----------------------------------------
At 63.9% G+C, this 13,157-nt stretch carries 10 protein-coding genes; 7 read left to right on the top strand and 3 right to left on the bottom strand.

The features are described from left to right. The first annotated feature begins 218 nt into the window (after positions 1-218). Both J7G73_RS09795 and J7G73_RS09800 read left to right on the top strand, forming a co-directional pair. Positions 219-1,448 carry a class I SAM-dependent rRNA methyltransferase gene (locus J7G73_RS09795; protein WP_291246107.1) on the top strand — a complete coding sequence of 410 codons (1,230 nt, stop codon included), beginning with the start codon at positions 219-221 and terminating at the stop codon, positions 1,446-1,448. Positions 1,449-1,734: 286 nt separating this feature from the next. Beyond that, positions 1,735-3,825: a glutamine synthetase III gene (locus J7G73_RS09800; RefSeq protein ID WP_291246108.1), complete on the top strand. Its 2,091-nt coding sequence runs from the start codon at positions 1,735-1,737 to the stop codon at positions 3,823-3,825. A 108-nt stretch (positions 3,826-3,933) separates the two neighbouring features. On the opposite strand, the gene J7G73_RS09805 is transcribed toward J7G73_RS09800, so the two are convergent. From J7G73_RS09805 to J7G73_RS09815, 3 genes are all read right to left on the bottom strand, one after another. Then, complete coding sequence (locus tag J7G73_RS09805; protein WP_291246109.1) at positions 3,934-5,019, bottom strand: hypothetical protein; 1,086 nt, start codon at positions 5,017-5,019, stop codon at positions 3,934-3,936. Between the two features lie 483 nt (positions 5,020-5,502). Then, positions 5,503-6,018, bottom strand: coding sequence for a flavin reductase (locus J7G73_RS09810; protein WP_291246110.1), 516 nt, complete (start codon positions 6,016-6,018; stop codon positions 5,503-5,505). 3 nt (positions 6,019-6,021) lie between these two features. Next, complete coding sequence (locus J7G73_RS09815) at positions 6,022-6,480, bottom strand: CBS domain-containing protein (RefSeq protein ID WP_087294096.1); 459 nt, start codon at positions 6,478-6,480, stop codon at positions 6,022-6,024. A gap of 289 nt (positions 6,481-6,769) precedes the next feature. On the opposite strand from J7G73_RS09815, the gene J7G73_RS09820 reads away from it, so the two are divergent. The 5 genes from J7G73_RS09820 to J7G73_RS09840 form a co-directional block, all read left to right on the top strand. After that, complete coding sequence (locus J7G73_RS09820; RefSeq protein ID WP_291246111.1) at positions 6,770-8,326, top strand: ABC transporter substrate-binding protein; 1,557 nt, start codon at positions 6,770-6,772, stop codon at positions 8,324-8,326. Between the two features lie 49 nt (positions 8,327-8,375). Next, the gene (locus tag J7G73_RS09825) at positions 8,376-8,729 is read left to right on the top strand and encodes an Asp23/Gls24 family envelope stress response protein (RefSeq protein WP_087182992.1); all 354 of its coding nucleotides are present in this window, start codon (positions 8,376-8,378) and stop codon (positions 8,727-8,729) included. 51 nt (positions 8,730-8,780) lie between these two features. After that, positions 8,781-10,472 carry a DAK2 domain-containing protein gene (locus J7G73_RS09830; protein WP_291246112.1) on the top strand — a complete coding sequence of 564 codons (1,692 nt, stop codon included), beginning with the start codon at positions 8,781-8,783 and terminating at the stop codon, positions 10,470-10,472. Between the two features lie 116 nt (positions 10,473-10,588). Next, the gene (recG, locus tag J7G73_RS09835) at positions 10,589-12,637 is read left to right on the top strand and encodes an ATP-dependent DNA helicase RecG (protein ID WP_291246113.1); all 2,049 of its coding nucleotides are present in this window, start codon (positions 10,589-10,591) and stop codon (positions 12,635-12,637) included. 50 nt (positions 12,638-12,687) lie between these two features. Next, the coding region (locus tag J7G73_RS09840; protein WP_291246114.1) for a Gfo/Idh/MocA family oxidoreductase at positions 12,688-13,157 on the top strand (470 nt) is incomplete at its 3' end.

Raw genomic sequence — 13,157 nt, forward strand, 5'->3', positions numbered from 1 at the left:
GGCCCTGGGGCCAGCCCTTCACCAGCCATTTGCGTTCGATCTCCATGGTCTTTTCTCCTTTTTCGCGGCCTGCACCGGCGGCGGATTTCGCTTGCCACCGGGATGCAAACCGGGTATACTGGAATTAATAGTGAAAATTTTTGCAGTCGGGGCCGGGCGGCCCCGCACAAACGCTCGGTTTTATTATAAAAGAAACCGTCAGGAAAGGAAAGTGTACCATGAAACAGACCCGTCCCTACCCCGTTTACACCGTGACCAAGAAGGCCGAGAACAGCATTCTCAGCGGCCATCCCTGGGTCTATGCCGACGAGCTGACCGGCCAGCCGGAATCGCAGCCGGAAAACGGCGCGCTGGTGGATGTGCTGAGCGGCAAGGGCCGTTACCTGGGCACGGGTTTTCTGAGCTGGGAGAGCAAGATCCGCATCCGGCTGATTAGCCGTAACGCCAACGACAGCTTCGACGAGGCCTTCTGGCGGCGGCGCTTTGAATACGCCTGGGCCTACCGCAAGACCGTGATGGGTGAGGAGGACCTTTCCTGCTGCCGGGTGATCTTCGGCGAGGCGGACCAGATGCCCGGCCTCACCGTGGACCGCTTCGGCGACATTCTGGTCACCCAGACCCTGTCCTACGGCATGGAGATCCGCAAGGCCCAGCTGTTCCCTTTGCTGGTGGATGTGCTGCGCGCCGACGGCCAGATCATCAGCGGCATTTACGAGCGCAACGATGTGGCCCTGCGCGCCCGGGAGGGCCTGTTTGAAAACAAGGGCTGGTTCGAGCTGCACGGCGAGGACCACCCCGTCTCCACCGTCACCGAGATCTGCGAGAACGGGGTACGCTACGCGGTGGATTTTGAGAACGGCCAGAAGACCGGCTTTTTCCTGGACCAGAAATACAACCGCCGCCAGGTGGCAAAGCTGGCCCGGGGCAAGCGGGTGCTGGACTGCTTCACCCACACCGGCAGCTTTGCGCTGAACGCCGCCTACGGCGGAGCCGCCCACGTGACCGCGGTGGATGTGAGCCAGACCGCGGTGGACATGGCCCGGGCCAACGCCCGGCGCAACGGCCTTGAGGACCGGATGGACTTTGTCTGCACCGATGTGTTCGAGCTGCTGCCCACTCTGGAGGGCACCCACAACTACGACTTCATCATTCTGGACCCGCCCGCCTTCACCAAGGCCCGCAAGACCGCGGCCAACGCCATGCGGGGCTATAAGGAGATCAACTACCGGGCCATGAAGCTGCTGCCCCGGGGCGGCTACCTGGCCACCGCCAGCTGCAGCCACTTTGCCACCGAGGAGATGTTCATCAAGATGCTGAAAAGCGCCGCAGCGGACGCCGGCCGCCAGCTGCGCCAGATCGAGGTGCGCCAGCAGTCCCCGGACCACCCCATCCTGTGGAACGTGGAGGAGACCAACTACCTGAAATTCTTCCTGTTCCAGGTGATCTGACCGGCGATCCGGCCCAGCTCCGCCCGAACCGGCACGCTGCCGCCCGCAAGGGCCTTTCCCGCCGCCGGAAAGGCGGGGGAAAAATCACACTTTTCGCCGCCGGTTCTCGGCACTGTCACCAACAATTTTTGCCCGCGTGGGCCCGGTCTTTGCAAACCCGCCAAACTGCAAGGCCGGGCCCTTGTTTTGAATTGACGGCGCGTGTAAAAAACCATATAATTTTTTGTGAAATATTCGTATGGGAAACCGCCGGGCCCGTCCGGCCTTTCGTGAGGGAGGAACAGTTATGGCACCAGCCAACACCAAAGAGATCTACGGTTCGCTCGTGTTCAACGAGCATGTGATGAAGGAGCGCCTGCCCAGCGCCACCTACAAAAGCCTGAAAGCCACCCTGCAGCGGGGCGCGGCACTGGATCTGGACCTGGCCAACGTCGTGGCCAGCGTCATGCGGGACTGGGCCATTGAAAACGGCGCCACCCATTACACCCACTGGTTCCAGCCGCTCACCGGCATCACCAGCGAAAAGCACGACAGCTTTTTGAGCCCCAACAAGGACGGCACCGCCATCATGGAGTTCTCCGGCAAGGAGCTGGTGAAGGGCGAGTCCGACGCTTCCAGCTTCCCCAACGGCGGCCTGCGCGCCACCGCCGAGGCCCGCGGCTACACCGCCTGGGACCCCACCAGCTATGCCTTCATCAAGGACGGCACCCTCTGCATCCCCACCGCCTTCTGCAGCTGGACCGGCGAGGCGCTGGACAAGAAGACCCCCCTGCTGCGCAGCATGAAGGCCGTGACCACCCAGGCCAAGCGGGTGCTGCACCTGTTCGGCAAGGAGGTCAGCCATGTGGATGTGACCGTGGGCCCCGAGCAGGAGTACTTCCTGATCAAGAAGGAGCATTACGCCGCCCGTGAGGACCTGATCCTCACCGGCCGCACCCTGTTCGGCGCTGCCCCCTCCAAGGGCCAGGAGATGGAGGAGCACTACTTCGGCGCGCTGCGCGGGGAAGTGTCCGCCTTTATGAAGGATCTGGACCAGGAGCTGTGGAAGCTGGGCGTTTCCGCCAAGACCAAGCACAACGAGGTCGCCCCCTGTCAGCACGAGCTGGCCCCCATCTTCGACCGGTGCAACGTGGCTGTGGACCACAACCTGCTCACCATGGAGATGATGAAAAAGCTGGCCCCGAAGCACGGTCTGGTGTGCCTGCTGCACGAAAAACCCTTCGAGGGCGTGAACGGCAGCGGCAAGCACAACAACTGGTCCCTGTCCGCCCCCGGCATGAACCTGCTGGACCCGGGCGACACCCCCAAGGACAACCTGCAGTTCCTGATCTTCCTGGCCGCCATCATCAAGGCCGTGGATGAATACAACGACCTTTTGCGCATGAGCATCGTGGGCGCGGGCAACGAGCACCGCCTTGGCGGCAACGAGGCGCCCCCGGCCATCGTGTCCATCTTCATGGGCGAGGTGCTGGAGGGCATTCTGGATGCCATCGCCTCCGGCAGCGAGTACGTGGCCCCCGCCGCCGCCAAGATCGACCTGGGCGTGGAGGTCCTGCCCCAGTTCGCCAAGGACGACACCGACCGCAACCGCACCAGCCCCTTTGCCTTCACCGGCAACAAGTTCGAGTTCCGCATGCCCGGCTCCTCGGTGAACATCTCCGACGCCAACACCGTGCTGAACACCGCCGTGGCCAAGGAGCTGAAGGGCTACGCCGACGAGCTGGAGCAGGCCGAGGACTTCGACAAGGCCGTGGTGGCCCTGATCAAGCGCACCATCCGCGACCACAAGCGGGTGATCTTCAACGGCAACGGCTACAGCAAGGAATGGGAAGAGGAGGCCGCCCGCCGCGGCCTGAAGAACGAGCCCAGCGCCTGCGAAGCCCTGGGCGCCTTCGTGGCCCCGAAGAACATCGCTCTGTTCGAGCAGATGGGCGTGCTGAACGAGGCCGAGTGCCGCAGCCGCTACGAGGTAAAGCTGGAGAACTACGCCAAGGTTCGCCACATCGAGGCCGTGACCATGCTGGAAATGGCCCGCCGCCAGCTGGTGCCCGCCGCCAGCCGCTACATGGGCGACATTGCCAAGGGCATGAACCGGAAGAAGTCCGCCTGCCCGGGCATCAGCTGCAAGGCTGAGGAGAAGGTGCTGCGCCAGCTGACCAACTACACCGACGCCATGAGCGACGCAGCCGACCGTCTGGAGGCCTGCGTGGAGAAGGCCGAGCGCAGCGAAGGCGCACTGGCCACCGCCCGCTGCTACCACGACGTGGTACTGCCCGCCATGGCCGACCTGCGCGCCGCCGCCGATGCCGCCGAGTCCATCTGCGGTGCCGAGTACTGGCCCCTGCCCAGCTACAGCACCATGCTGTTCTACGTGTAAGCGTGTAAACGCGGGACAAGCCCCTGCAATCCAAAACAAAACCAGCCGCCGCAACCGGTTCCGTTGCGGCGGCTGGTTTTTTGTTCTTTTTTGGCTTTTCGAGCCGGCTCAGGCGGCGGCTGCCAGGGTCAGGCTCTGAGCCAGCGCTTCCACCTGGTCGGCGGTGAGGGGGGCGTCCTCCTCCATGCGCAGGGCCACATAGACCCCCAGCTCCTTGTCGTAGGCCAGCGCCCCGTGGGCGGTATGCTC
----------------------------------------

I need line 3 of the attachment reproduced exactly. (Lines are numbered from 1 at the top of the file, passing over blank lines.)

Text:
Raw genomic sequence — 13,157 nt, forward strand, 5'->3', positions numbered from 1 at the left: